HEALTH

Following the Government’s suggestion that schools take Friday 18 December as an INSET day to reduce the impact of school based staff contact tracing over Christmas, the Greenshaw Learning Trust is hosting a National Inset Day.

The government has announced that ALL schools will, from September 2020, have to teach RSE (Secondary) and Relationships Education (Primary) and health education. This may seem quite a long way ahead, but now is the time to ensure that your school is ready to implement the key elements of the reforms. First of all, we’d like to encourage you to respond to the consultation on statutory SRE and Health Education, which is open now here.

The statutory areas include:

  • Features of healthy friendships, family relationships and other relationships.
  • How relationships can affect physical and mental health.
  • Staying safe online.
  • How to use technology safely, responsibly and respectfully.
  • How to keep personal information private.
  • Healthy eating.
  • Keeping fit.
  • Prevention of health problems such as drugs, tobacco and alcohol.
  • Recognition of mental health and ways to support good mental health.
  • Understanding consent.
  • Development of qualities such as confidence, resilience, self-respect.
  • Wider social and economic issues.

Here at The Alcohol Education Trust, we can help you with all elements needed to deliver comprehensive lessons covering consent, building resilience and resisting peer pressure, as well as fact files on the law, units, alcohol and its social and physical effects for Years 7 through 13. Nearly everything is free to access by both year group and topic, with plenty of online learning resources for children via www.talkaboutalcohol.com.

You can also access the free 100-page teacher workbook packed with games, activities and lesson plans, named national runner-up for The Education Resource Award for best Secondary school resource in 2017. If you’d like tailor-made powerpoints that are ready to deliver with accompanying guidance and notes, or specialist lessons for children with moderate learning difficulties, then you can access our store here.

Alcohol is often the first substance of experimentation among our pupils. Children who drink regularly before the age of 15 are then significantly more likely to engage in other negative risk-taking, such as taking cannabis, novel psychoactive substances (designer drugs), smoking and engaging in risky sex. Academic results suffer, with weekly drinking being linked to a drop in GCSE predictions of 20 points. Attendance falls too, and so life chances are significantly affected. With all of this in mind, ensuring staff in your school are confident in delivering alcohol education is key.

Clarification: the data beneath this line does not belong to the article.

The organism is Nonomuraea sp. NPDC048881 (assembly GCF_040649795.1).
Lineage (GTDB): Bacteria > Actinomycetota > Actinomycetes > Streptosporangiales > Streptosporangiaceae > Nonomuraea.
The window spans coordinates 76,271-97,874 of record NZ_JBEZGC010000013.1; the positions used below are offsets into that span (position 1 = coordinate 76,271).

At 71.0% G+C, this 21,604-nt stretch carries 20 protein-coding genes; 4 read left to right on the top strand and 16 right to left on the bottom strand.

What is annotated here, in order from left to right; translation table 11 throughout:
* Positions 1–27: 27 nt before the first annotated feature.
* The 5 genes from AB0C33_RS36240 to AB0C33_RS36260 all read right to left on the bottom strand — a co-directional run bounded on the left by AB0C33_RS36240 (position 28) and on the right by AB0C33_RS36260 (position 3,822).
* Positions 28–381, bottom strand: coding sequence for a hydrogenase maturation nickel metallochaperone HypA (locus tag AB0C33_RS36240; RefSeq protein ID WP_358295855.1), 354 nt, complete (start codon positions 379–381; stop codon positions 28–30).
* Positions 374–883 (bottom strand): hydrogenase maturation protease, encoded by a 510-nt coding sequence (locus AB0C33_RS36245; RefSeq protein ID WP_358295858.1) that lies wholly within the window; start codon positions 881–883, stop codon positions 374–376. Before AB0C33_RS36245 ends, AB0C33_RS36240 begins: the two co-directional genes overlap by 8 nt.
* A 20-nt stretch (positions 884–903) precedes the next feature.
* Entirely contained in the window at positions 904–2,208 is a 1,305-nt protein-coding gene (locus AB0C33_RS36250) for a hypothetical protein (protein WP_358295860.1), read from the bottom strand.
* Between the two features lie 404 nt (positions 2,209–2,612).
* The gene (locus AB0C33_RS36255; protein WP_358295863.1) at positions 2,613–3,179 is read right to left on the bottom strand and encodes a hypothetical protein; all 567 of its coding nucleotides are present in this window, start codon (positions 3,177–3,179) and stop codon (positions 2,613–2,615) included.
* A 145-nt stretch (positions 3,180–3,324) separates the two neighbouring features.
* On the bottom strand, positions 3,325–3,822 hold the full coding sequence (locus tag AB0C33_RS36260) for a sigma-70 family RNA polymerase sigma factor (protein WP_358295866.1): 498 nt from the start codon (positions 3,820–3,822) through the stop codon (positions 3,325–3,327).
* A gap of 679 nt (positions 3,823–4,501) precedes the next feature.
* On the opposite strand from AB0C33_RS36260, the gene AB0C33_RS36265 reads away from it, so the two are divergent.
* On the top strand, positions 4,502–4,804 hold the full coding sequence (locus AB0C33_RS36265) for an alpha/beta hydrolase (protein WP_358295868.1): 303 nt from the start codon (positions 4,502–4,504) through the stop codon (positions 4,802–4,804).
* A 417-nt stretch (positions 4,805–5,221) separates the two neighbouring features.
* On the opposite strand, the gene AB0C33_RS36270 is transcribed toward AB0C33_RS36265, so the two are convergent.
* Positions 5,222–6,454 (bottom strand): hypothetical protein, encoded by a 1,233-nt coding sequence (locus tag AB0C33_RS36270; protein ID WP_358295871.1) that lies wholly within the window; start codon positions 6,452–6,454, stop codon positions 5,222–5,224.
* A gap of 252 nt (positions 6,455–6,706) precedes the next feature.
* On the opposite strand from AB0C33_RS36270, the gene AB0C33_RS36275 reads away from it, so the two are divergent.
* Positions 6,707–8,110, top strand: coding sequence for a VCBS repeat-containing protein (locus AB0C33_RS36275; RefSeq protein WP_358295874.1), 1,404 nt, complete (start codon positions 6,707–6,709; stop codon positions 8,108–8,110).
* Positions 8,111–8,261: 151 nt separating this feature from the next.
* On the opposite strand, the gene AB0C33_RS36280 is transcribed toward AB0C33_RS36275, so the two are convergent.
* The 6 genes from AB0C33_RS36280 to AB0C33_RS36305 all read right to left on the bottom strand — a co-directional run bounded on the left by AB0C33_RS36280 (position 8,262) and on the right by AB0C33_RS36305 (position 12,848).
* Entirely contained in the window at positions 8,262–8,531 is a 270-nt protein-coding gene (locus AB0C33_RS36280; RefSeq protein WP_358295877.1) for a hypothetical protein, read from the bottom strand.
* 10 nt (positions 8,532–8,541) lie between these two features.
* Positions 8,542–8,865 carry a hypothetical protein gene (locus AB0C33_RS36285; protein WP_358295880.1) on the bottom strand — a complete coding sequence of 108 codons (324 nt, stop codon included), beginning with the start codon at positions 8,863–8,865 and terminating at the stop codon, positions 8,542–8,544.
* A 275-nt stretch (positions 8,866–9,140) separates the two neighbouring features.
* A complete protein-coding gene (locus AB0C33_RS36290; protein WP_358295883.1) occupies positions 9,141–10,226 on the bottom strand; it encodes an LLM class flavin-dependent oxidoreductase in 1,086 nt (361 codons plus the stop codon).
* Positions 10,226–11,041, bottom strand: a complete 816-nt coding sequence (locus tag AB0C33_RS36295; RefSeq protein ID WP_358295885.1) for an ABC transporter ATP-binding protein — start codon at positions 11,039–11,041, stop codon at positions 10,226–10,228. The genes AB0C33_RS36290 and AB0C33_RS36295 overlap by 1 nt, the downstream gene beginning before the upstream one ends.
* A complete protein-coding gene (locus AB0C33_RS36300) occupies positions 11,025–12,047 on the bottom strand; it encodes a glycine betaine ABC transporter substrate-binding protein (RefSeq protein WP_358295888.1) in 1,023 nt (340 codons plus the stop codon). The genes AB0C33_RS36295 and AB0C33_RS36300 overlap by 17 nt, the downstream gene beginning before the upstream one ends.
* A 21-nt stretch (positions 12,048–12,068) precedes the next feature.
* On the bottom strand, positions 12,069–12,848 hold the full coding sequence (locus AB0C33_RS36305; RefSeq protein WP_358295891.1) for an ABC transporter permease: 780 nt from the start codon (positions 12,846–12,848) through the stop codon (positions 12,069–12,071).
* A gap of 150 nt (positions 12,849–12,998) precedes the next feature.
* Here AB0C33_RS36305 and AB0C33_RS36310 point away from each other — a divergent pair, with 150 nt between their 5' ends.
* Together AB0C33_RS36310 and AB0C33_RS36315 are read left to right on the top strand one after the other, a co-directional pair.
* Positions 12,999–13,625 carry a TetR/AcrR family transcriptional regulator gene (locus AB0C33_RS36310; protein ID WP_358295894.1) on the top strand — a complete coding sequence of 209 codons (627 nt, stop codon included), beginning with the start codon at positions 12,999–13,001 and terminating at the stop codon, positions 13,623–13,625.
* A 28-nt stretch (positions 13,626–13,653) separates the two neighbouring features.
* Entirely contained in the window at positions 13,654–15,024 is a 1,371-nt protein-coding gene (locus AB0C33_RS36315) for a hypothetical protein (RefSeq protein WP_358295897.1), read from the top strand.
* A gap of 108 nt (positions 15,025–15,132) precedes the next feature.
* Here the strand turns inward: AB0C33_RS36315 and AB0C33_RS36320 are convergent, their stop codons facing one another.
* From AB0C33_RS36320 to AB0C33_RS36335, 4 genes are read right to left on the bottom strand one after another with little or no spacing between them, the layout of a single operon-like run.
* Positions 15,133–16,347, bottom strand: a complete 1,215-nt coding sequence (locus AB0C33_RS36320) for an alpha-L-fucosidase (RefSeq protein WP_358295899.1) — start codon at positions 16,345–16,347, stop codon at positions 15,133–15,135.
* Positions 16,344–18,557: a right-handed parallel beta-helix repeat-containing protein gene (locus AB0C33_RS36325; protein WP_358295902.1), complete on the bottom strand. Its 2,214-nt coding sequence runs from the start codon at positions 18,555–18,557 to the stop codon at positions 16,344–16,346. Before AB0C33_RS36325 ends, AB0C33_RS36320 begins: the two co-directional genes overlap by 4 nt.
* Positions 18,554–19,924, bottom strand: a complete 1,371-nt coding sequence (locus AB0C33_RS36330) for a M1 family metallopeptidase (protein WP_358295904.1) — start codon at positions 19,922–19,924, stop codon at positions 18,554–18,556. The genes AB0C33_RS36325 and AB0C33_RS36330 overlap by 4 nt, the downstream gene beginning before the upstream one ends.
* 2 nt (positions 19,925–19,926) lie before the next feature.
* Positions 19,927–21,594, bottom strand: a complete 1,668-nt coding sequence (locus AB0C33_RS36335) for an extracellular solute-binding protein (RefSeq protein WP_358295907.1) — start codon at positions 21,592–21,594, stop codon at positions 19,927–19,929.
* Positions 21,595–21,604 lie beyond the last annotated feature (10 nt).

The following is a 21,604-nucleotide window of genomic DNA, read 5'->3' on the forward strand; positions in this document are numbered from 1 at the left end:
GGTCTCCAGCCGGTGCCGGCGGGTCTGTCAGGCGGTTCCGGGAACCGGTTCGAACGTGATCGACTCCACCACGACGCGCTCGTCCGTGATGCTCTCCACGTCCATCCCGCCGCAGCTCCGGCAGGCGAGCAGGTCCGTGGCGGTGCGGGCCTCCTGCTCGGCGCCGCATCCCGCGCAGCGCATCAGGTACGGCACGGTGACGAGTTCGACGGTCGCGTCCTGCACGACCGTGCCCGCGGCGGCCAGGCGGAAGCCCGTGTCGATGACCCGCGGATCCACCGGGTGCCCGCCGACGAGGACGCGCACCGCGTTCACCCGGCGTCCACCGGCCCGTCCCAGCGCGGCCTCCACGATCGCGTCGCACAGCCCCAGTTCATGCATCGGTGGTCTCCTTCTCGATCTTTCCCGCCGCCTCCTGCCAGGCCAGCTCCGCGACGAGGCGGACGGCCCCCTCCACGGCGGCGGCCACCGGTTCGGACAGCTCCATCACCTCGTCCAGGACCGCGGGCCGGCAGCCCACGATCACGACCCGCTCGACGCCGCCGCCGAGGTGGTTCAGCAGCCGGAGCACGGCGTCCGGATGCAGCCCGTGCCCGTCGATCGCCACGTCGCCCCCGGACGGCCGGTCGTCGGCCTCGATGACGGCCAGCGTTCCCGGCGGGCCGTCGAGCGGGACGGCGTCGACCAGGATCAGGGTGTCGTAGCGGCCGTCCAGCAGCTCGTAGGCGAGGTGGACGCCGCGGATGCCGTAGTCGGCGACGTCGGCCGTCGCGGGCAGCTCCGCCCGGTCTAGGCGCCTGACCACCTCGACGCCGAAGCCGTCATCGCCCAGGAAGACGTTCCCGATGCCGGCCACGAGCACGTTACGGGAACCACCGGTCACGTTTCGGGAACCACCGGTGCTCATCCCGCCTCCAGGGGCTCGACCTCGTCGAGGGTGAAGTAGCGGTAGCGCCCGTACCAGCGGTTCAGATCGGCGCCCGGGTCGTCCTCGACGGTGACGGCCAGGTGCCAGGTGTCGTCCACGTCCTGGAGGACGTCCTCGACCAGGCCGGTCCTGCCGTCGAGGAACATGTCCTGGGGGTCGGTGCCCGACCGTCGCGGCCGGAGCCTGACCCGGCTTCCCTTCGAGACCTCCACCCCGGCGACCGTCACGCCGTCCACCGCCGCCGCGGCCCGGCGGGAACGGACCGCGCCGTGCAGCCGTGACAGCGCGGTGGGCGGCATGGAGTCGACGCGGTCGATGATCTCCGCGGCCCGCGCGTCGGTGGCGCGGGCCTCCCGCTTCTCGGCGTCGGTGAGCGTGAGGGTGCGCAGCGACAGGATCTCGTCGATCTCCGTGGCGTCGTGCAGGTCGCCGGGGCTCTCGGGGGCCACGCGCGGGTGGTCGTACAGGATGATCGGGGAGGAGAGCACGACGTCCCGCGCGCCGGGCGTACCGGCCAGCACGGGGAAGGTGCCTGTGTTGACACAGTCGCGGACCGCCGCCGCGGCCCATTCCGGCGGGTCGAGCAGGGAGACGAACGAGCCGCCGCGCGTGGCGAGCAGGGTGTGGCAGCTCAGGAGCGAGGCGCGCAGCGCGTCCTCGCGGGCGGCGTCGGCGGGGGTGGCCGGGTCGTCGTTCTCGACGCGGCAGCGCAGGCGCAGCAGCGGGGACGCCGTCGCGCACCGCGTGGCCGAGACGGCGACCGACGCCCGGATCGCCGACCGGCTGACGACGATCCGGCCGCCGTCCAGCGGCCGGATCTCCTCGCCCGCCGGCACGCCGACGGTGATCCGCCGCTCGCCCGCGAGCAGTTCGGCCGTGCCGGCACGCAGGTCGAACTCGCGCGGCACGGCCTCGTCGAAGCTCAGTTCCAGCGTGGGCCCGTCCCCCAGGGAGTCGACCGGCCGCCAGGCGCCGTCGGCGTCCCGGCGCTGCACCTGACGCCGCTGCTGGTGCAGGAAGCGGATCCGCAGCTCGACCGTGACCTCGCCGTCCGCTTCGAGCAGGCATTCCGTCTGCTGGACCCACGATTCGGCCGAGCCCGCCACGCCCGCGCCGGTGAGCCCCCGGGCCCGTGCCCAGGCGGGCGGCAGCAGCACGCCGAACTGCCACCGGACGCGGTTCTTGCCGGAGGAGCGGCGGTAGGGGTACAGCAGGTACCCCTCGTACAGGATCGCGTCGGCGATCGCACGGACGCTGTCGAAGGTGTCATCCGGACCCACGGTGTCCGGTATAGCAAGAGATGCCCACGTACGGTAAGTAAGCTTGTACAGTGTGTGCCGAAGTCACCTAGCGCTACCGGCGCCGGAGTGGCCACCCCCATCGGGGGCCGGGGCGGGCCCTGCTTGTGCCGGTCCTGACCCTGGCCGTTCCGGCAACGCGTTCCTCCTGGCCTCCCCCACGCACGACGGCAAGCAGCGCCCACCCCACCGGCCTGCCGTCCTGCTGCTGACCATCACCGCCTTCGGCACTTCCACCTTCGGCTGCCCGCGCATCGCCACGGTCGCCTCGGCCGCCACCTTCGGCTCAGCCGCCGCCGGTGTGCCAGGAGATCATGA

We know that specialist knowledge in school can be an issue in teaching PSHE topics, so we are here to help. Want face-to-face training, or a chat with schools coordinator Kate Hooper? Get in touch via 01300 320869 / kate@acoholeducationtrust.org! Over 1,200 schools across the UK use Alcohol Education Trust resources. Read some of their testimonials here: alcoholeducationtrust.org/about-aet/testimonials.

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An NUT survey in 2015 found that over half of teachers were thinking of leaving the profession in the next two years, citing ‘volume of workload’ (61%) and ‘seeking better work/life balance’ (57%) as the two top issues causing them to consider this. Research also shows that one in four teachers will quit the profession within the first five years of teaching. Yet, according to a Gallup survey in 2013, teaching was still voted number two out of the top 14 careers - beaten only by physicians.

Why did you go into teaching? Most of us came into it because we had a vision of how we thought education should be. We loved children, believed that we could affect change, had an enthusiasm for our subject, and we wanted to make a difference. Sadly, many of us have lost sight of that vision.

Consider this: On a scale of 1-10, how stressful is your job? Too often, we do not listen to our bodies, ending up with distress, which manifests physically as pain, muscle tension, injury or disease; emotionally with symptoms of jealousy, insecurity, feelings of inferiority, inability to concentrate, poor decision making, mental disorientation, depression, anxiety and so on.

In this article, I’m going to outline five steps to create delicious habits that will make you positively flourish at work!

1. Put your own oxygen mask on first

I am sure you will have heard it said, in the preflight demonstration, that if there’s an emergency, to put on your own oxygen mask before you help others. The idea is that you don’t become so preoccupied with trying to help secure everyone else’s oxygen mask that you forget to secure your own. You are not going to be much help to anyone, let alone yourself, if you’re in a pre-comatose state!

Teachers and school leaders often tell me they have depleted themselves for the sake of others - pupils, management, staff, family, friends. It’s important to take the time and care to secure your oxygen mask, then when the challenges of school life come hurtling towards you, you will have some foundations with which to deal with them.

2. Eat a healthy, balanced diet

Drink water throughout the day. By staying hydrated you'll be taking care of your most basic needs first. Water is also essential for cleansing the body, so try to drink at least four to six glasses a day.